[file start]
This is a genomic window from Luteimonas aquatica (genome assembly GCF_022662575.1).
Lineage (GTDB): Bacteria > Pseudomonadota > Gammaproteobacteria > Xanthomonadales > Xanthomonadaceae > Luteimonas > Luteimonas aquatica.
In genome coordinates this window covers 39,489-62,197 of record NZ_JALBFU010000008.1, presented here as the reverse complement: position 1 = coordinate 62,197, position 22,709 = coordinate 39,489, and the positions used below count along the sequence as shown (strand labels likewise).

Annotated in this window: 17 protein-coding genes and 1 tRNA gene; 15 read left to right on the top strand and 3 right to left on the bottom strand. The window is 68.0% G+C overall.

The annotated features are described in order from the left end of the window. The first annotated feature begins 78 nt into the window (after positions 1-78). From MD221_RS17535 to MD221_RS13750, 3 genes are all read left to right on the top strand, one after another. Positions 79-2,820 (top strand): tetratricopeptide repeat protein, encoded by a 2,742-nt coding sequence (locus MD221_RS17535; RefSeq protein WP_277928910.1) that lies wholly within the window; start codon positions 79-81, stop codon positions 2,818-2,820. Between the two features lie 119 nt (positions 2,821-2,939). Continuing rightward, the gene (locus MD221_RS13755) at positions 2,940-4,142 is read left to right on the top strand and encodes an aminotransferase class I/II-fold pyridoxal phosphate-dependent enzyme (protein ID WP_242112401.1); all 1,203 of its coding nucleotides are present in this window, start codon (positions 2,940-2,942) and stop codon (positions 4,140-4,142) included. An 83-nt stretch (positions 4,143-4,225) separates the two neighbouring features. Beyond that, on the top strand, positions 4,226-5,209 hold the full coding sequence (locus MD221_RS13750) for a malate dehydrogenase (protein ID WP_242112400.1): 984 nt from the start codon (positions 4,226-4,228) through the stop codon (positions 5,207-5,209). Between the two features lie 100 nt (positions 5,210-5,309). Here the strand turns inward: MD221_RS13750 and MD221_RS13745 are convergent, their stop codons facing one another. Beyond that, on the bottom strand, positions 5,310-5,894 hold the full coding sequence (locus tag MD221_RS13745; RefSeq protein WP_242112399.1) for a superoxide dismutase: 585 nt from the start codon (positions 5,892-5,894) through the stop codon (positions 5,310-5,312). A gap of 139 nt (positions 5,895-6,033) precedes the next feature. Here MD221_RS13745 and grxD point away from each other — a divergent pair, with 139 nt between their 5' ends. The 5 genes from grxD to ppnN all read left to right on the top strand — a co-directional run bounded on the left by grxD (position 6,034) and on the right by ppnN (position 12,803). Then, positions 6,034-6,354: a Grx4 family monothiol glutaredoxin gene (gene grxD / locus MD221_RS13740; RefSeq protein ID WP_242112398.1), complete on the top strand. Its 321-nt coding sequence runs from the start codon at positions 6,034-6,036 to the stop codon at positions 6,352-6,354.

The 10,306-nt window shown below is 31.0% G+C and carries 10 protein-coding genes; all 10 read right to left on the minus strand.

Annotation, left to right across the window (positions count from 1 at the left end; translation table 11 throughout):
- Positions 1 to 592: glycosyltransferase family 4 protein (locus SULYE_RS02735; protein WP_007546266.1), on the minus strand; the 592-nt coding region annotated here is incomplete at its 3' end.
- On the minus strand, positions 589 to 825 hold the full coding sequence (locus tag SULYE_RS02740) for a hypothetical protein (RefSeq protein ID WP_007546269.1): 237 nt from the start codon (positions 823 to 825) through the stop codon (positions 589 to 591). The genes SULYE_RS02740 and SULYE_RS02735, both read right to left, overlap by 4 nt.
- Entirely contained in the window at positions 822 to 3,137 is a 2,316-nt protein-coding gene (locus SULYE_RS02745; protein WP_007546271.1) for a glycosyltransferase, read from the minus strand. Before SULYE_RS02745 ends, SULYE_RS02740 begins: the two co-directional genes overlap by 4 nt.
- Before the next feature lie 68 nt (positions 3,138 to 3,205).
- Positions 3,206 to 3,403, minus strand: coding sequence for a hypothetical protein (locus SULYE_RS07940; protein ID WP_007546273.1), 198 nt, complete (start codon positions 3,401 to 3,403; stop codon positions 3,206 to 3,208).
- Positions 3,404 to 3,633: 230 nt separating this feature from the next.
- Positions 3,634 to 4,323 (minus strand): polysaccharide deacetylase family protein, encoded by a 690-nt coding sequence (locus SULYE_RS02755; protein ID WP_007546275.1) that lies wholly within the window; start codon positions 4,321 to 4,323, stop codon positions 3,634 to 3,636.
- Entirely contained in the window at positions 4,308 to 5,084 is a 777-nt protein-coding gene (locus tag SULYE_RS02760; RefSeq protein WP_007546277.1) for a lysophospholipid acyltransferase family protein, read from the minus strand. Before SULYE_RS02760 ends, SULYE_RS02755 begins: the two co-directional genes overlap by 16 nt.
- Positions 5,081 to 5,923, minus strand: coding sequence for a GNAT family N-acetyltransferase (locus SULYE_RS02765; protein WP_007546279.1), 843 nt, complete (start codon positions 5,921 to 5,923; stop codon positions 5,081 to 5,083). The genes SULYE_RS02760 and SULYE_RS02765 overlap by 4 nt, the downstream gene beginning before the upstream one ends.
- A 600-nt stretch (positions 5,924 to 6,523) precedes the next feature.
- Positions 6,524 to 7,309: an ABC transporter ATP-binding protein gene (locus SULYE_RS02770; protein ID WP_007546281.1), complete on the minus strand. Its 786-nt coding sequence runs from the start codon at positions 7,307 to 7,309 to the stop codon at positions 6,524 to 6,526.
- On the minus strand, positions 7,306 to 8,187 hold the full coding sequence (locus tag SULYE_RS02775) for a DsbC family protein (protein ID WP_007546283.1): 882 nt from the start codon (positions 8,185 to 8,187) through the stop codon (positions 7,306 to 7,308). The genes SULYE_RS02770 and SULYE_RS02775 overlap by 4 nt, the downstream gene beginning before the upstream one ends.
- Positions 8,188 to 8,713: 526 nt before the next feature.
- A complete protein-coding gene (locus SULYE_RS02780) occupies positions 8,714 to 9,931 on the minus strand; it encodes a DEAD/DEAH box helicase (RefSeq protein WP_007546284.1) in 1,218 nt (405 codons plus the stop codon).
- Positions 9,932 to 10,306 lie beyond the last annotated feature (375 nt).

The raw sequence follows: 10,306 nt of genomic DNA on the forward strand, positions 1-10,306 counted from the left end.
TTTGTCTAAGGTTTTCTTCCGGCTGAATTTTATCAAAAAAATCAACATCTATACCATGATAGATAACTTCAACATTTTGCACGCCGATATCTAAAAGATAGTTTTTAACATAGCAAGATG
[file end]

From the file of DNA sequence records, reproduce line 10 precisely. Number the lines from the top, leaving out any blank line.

- Entirely contained in the window at positions 822 to 3,137 is a 2,316-nt protein-coding gene (locus SULYE_RS02745; protein WP_007546271.1) for a glycosyltransferase, read from the minus strand. Before SULYE_RS02745 ends, SULYE_RS02740 begins: the two co-directional genes overlap by 4 nt.